Today I really realized, that the past events are just that, in the past, and I outgrew those past experiences and have moved on.  I can think that way all I would like, but my brain has not moved on, those bad feelings still exist.  That’s when I started thinking about my shoes.  If I had a pair of ill-fitting shoes, I would get rid of them.  If the shoes didn’t fit, I would throw them out, donate them, give them away.

I was thinking, “What happens when you outgrow a pair of shoes?”  You get new ones.  My new shoes will be fancy.  My new shoes will be soft and shiny.  My new shoes will lift me up and I will feel taller and stronger than I was before.  I won’t care when people talk about my shoes, because they might, and that’s okay too. Parents of young children had it right all along, when you buy your kid new pairs of sneakers each year, they offer a new start to the kid, and they are pretty and they smell nice.

Growth is good and also inevitable, even if you don’t want it.  I outgrew my shoes.

If something doesn’t feel right and it’s too tight, don’t wear it just because you have worn it in the past, that’s not you anymore.

Don’t get me wrong, I am still exhausted, confused, and a bit cross, it’s just that today I realized why I have been self doubting, and I can change those shoes.

* Featured image at top of page courtesy siewlian

 

 

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photo of Kathy French, ofancyfrench, from Navasota ISD

The Navasota Intermediate Librarian Kidnapped the Diary of a Wimpy Kid Books!

The librarian at Navasota Intermediate kidnapped all of The Diary of a Wimpy Kid books from the library shelves and has hidden them away!  Surely she has gone insane, the kids love those books!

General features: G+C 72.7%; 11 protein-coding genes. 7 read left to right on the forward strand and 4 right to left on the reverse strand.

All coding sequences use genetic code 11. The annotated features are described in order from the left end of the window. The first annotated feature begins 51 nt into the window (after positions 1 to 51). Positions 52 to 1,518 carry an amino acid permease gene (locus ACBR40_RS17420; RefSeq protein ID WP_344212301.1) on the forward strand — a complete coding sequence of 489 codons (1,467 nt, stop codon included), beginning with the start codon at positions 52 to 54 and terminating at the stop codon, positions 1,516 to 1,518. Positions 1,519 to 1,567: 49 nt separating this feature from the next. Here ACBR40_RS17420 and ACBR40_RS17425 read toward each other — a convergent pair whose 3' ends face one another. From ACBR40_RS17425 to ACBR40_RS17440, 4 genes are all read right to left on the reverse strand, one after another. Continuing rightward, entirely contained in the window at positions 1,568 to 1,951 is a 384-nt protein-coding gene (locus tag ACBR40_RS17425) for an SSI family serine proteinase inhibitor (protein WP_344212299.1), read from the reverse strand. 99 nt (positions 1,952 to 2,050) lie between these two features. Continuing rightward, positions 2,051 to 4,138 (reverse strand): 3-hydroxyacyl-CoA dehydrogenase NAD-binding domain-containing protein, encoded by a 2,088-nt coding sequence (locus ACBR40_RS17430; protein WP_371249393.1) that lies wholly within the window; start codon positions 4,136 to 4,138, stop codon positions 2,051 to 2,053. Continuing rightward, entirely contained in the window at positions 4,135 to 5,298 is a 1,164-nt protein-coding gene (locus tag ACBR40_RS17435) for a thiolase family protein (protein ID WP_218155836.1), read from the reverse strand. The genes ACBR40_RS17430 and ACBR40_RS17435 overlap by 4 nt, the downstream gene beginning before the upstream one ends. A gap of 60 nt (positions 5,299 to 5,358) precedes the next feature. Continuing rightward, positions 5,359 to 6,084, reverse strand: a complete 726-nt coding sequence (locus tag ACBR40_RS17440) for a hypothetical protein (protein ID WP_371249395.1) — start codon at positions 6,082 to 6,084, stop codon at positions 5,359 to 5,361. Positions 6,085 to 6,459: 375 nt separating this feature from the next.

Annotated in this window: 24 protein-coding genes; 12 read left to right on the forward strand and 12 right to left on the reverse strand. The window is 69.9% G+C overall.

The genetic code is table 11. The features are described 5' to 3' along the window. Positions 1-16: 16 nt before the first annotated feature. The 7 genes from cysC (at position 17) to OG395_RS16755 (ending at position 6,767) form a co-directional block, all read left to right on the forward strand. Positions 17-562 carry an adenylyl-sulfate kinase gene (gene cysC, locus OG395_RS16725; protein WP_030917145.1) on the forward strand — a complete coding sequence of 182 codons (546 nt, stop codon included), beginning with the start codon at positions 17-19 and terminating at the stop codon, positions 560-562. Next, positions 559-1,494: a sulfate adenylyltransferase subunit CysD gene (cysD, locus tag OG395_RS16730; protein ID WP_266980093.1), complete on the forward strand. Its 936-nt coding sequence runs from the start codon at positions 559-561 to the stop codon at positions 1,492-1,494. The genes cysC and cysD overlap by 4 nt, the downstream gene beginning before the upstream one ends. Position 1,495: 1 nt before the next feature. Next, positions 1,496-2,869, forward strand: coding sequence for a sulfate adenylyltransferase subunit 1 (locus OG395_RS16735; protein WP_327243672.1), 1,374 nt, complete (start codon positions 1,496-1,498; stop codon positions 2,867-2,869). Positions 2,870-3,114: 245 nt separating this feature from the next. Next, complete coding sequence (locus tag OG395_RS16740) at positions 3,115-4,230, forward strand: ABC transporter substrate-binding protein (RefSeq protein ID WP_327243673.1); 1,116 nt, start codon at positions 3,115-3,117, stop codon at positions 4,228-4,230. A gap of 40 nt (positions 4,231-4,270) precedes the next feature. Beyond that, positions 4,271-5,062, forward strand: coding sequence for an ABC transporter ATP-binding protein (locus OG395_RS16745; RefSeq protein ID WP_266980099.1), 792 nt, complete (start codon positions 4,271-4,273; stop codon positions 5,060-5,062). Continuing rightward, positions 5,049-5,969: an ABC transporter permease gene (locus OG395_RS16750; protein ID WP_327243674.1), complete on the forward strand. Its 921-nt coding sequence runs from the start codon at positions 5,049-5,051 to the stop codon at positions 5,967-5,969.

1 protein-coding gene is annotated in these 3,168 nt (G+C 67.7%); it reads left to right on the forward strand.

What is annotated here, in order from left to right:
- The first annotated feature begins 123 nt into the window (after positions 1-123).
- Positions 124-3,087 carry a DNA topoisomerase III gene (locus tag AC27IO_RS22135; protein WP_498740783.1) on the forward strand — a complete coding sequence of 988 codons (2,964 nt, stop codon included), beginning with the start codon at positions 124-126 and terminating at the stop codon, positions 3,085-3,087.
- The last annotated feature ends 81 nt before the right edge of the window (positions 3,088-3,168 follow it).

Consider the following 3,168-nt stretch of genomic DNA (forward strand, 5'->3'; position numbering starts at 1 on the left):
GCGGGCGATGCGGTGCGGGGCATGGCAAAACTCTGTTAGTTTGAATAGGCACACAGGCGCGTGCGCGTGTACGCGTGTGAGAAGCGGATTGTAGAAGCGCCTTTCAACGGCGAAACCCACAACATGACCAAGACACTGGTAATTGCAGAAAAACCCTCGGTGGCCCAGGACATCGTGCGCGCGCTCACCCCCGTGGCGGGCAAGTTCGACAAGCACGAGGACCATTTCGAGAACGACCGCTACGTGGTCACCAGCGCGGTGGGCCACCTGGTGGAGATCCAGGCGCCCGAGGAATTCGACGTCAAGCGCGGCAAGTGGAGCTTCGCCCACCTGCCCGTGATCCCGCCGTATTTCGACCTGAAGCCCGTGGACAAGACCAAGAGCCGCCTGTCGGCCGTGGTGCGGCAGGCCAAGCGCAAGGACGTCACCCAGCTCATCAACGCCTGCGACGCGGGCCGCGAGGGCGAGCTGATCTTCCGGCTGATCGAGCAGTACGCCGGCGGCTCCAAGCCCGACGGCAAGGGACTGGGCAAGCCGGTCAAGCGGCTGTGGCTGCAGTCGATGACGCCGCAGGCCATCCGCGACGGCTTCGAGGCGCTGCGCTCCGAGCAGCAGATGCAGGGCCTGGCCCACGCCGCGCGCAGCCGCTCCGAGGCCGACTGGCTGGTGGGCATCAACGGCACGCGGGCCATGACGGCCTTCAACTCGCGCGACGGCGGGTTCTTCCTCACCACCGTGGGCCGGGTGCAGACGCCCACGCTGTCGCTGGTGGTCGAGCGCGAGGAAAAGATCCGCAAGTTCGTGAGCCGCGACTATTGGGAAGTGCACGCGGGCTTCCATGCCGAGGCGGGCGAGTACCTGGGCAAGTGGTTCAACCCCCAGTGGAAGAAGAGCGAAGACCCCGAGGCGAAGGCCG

It is true, the librarian did kidnap all of the Diary of a Wimpy Kid books at Navasota Intermediate and is holding them hostage until a handsome ransom will be paid.  The librarian is not insane or pro-censorship, rather she is tired of students coming in every other day returning these books to the library, to be re-shelved again and again, without being opened.  How do I know how she feels, because the “she” is me, long time reading teacher and newbie librarian.

You might say that the students did open the novels and were reading during their Silent Sustained Reading time, or maybe they were even reading at home.  But I ask you, can students read novels in two days and brightly smile as they return their books to the library, and have truly read their novels with an intensity that allows recollection?  On our campus I am sad to say, there are very few, and when you spot those readers, you know who they are because they are telling you about their book and why they loved it, or didn’t.

The Diary of a Wimpy Kid book series are the most often checked out titles in my library.  Man, I love the author, Jeff Kinney, he is a smart man.  Its hard to convince reluctant readers to enjoy books, but Mr. Kinney does that so well.  Through the success of the series and the success of the movie, kids are exposed to the wonderful work of Mr. Kinney.  I celebrate him and his work today in this blog, even though I kidnapped his books.  I just want my students to read something different, perhaps a series that they have not yet read…

Now here is where the reader gets to the good part, what price will the students pay to gain access to their beloved Diary of a Wimpy Kid books?  Students asked me what they could do today to get them back, I said, “I dunno, what do you think you could do to get them back?’  One kid responded, “I could read 20 books this week!”  Really, yes please I thought, read 20 books this week!  Another student said, “I could write a book report proving that I really did read my chapter book!” I thought in my head, WHAT?  Maybe this kidnapping of books would end happily ever after after all.

Now students at Navasota Intermediate School are coming up with their own “handsome ransoms” to rescue their beloved books from the librarian, and I couldn’t be more delighted.

Students are being exposed to new authors and new book series.  Students are now talking in the hall, restrooms, and playgrounds about what they can do to save their books.  (When was the last time you heard kids talking about books on the playground?)  Our students are thinking about how to talk about what they read, in non-teacher led, authentic conversations with their peers.  Also, students that cannot read the Kinney series will now have an excuse to check out books that are nearer their independent reading levels and not have to pretend to read the larger chapter books.

For me the kidnapping has been a win, win decision.  I cannot wait to see the handsome ransoms that will be paid to set these books free.  I have never been so happy to take books off the library shelves!

As for Greg Heffley, Rodrick and Rowley… move over, more characters will soon be visiting!